Wednesday, May 14, 2008

Grad Student's Lament

Adam Gopnik has this bit about writing in his book, Paris to the Moon, that I absolutely love:

Writing isn't the transformation of stuff into things. It is just the transformation of symbols into other symbols, as if one reads recipes out loud for dinner changing the proportions ("I'm adding fifty goddam grams of butter!") for dramatic effect. You read out the recipe and the audience listens, and pretends to taste...Sometimes, if you change the proportions dramatically enough--nothing but butter! no butter at all!--people gasp, as though they really could taste it. (This is the way Burroughs and Bukowksi write.)...Writing is a business of saying things about stuff and saying things about things and then pretending that you have cooked one into the other.

And that's just it, this week: I've been sitting around, trying to finish (okay, fine, start) my papers, and thinking to myself, what am I doing with my life? I can spend an entire day--like today--working hard: reading Australian language grammars, writing long lists of Indonesian words on the whiteboard, staring at the wall while thinking about morphology, and then, fianlly, get to the end of the day and realize I have done nothing but say things about stuff ("privative suffixes are cool") and stuff about stuff ("Indonesian morphology is cool") and pretending that that was not a total waste of a day.

It was not a total waste of a day. Oh, wait: yes, it was. What am I doing with my life?!?

And I can't think anything, at the end of the semester, but how tired I am of thinking. I never thought I'd say that, but it's true: I can't wait for my papers to be finished (badly, but who cares?), turned in (without staples or the needed appendices, but who cares?), and forgotten (which is not supposed to happen in grad school, but who cares?). I can't wait because when my papers are done, I will not have to think; instead, I will get to do. I'll move apartments, go to Bakersfield, visit with The Dancing Newt, go to Boston, tour San Francisco with The Duke, work on a dictionary, run a half marathon, teach phonetics to California Indians, and go to Jordan.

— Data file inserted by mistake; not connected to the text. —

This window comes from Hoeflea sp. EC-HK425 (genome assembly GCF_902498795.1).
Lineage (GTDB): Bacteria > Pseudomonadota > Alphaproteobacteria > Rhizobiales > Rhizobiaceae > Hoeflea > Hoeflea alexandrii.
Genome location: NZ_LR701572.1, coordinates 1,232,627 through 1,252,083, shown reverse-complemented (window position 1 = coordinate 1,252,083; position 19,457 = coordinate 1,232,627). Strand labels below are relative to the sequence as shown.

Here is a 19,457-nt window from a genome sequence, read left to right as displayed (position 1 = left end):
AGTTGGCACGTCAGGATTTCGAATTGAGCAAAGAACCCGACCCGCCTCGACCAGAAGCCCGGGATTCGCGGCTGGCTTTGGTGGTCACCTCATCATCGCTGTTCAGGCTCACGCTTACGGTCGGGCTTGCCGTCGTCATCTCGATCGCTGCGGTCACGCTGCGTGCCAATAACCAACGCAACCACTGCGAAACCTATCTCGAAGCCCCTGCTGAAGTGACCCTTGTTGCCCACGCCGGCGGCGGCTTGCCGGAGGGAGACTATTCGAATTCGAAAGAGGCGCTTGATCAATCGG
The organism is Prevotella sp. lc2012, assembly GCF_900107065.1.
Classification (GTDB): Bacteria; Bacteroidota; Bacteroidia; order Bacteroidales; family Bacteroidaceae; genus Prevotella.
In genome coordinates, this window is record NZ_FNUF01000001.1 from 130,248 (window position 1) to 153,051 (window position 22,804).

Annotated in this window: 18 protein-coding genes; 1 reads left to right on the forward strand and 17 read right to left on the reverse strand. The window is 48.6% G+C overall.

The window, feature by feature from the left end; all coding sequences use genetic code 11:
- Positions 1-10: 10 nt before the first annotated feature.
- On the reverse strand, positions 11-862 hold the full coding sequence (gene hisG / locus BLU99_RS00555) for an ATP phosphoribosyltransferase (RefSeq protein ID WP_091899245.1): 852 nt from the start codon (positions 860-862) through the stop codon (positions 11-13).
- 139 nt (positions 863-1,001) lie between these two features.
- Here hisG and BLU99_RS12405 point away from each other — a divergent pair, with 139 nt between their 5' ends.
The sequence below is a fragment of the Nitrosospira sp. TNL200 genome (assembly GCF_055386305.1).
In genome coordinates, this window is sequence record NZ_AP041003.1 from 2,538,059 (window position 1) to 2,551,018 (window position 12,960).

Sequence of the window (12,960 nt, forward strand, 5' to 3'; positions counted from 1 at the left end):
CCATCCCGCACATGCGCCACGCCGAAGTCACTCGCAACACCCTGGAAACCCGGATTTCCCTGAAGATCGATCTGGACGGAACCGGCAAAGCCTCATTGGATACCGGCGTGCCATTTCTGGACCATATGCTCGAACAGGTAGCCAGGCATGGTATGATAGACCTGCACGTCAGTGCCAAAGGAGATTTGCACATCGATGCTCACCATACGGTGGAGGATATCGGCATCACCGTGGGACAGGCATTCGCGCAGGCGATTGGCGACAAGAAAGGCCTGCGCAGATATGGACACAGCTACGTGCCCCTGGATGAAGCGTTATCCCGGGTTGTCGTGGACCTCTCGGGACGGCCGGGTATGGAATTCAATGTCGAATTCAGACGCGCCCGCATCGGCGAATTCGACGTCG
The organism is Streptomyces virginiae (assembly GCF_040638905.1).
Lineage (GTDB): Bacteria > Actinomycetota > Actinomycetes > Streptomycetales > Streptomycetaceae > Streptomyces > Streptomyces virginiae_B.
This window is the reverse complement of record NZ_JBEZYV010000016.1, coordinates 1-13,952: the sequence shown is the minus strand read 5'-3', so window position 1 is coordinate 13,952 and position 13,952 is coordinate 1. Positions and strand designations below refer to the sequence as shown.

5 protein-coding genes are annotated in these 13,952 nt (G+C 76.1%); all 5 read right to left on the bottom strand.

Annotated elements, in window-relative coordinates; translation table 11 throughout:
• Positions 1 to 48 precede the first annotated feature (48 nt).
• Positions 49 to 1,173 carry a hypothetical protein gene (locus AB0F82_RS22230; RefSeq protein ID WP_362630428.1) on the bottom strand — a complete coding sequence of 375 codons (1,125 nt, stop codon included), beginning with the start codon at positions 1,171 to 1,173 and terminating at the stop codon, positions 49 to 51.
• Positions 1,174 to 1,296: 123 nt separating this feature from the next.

Only one more paper stands between me and a glorious month of activity. I can do this. Yes. I. Can. But until then? I'm adding fifty grams of butter.

Tuesday, May 06, 2008

A Song of Experience

Most days I know what to expect from the day: I think about it as I eat my morning oatmeal, making a list of everything I need to accomplish that day, organized into two columns, "school" (read, write, think, solve) and "other" (clean, cook, wash, email, call, tutor, run--you know, the basics). Most days go like the list, with a little bit more playing Facebook scrabble, a little bit more emailing friends, but for the most part just as I imagined over breakfast.